Author: Rachel Rossano
Series: Rhynan #2
Genre: Medieval Clean Romance
Release Date: February 23, 2015Summary:
The Earl of Dentin excels in his position as Securer of the Realm. But the king’s order to pluck an orphaned child from a loving home unsettles Dentin. When a dark-eyed woman challenges his honor regarding the mission, Dentin finds himself unable to justify his actions or get her out of his mind. Something about her lack of fear intrigues him.
Lady Elsa Reeve attempts to avoid the marriage of convenience her brother and mother demand of her. She understands the need to pay off her brother's massive debt. She only wants her family to consider her wishes in the process.
As Elsa becomes further entangled in a snare of her brother’s creating, only one man defends her. But can she trust Dentin, her unlikely champion, and his motives? With a murderer on the loose, Elsa’s fate in jeopardy, and a traitor plotting against the king, Dentin finds his priorities shifting in an unexpected direction.
A smattering of raindrops cut my ruminations short. I studied the angry gray clouds just as thunder rumbled. I decided running for the keep would be better than waiting the storm out in the shelter of the maze tower. I gathered my skirts up and ran for the opening in the nearest hedge. Even running so hard my lungs burned and my legs ached, the downpour beat me to the shelter of the vargar keep.
Normally safe footing became treacherous in the sudden rush of water. Puddles and slick slate pavers slowed me more. Once gaining the half-open undercroft door, I plunged into the underbelly of the castle and pushed the heavy door closed behind me. Not bothering to check the corridor, I began wringing out my heavy rain-soaked skirt.
“Greetings, Lady Elsa?”
I jumped. It took all of my control not to cry out in surprise at the sound of the male voice. I lifted my head to find Lord Dentin standing not three feet away. He looked like he had just returned from a swim. Water coursed down his face and dripped from his clothes into a growing puddle on the stone floor. A partially dry wool blanket draped his shoulders. His hair, black with moisture, stuck out from his head at odd angles as though he had paused mid rub.
Yet, his eyes were bright and a twitch pulled at his mouth. “It is good to know I wasn't the only one caught in the sudden downpour.”
Suddenly realizing I was holding my dress up and exposing quite a bit of leg, I dropped my skirts. The slap of them hitting the wet floor echoed down the corridor. I flinched.
His eyebrows rose and an actual smile pulled at his mouth. It took years off his face, revealing the remnants of the mischievous rascal he must have been in boyhood.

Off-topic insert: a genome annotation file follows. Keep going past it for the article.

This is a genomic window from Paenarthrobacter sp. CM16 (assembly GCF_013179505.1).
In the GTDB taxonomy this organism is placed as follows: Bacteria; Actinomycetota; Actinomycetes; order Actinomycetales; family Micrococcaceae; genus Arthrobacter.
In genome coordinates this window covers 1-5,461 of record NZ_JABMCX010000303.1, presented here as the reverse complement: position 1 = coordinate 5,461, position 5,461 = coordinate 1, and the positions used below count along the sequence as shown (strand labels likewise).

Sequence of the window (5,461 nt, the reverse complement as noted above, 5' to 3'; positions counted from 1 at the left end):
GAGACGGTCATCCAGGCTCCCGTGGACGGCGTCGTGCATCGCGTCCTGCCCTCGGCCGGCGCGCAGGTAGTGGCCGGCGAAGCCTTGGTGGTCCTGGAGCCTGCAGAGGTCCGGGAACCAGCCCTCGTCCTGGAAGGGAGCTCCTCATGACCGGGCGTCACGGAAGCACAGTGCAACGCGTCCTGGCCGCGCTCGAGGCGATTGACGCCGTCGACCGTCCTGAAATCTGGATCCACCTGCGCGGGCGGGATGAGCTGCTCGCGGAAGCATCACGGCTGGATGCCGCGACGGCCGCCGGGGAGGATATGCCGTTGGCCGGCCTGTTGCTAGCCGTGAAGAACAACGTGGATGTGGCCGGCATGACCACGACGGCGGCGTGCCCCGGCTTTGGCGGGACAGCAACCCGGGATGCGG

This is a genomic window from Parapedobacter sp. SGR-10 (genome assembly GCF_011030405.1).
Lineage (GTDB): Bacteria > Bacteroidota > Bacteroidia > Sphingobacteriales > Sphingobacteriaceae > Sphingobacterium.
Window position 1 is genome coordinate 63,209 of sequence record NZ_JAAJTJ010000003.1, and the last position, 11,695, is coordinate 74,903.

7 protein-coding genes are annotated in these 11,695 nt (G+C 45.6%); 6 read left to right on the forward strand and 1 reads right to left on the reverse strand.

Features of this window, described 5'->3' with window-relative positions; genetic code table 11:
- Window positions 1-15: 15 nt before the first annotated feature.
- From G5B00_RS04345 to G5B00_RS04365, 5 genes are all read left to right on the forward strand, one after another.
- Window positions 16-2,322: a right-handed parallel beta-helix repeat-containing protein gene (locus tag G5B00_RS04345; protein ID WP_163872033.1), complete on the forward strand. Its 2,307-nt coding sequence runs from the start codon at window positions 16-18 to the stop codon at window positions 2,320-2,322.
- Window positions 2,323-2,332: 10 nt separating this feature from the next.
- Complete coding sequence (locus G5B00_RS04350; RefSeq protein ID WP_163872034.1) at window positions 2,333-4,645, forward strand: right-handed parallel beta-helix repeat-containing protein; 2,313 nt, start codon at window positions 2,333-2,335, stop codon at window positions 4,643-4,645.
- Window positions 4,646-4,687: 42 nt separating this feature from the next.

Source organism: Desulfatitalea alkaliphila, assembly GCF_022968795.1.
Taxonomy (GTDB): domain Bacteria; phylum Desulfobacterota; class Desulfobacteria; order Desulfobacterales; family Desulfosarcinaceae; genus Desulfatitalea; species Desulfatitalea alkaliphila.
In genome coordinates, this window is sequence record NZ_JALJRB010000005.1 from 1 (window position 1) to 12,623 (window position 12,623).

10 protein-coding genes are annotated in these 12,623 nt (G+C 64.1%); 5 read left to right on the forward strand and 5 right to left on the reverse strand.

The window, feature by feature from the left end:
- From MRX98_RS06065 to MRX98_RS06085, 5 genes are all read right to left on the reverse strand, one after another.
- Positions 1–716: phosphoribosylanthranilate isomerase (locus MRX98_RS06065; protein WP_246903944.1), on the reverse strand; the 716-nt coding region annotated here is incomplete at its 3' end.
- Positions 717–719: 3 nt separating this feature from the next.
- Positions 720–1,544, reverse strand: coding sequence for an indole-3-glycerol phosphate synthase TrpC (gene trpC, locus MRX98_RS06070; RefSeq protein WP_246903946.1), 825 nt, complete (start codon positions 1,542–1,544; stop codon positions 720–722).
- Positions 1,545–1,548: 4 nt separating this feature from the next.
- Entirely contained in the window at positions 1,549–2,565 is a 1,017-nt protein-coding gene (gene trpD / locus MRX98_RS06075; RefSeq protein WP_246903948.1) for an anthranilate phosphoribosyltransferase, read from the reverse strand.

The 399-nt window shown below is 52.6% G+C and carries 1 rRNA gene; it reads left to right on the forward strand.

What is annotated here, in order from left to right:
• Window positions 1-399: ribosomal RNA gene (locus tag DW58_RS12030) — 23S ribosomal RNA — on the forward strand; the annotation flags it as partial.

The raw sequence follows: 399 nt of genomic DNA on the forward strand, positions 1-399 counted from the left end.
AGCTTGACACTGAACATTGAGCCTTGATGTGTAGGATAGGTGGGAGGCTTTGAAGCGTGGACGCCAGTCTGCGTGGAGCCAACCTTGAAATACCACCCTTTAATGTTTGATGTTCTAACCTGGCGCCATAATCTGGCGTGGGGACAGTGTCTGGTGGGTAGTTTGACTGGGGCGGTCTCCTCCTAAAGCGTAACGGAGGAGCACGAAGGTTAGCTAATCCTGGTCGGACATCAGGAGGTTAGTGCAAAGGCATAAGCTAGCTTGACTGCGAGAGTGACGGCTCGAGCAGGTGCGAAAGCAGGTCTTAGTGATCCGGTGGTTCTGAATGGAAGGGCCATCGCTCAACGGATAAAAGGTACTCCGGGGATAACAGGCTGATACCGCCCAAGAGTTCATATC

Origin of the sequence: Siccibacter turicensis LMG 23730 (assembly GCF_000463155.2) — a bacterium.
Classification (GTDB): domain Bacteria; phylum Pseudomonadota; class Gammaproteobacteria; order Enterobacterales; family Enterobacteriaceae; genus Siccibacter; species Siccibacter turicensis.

“Don’t look so frightened. I won’t tell on you.”
Anger gripped my chest and my chin rose instinctively. “I doubt my mother would care, my lord. She has grown calloused in her despair of me. I beg pardon. I didn't see you there.”
His smile disappeared and his expression grew thoughtful. “I am a bit hard to miss.”
“True, my lord. I need to proceed to my rooms now and change.”
“By all means. I would not wish you to grow ill. I anticipate an animated conversation at the evening meal.” He stepped back a bit, offering half the narrow hall for me to pass.
I gathered my skirts, keeping the edge just above the floor this time, and stepped through the gap. Then straightening my back and shoulders, I strode down the corridor to the servant’s staircase.
I paused instinctively, but I didn't turn around. He approached, his boots making squelching sounds on the stone.
“Have this.” He wrapped the wool blanket around my shoulders without actually touching me. It smelled of smoke, rain, and dog, but his residual warmth radiated from it. The heat felt heavenly on my chilled skin. “You need it more than I do.”
Then before I could voice my gratitude, he strode toward the kitchen calling for someone named Reginald.
“Thank you,” I whispered. Clutching the fabric to me, I dropped the pretense of dignity and ran for the stairs. If I was caught in this state of dress, my mother would never let me out of her sight again.
Duty to King
Tomas Dyrease, the newly made Earl of Irvaine and the village of Wisenvale, owes his good fortune to his king and the recent civil war. When his benefactor demands Tomas marry the cousin of a noble, he obeys. However, no one warned him that she wasn’t a typical noblewoman.
Duty to Others
Brielle Solarius struggles to keep her village from starvation under the new Lord Wisten, her cousin. The men rode off to war and never returned. The remaining women and children face a dire winter if they do not find a solution soon. When she learns her cousin sold her into marriage to save his life, she isn’t surprised. However, she is taken aback by Lord Irvaine’s unpolished ways. Was this man a noble or a foot soldier?
Duty to Each Other
Bound by the words of their vows, they face a rough future. They must forge a marriage while battling betrayal, accusations of treason, and villains from the past. Survival depends on their precarious trust in each other. Failure could mean death.
Rachel Rossano is a happily married mother of three children. She spends her days teaching, mothering, and keeping the chaos at bay. After the little ones are in bed, she immerses herself in the fantasy worlds of her books. Tales of romance, adventure, and virtue set in a medieval fantasy world are her preference, but she also writes speculative fantasy and a bit of science fiction.
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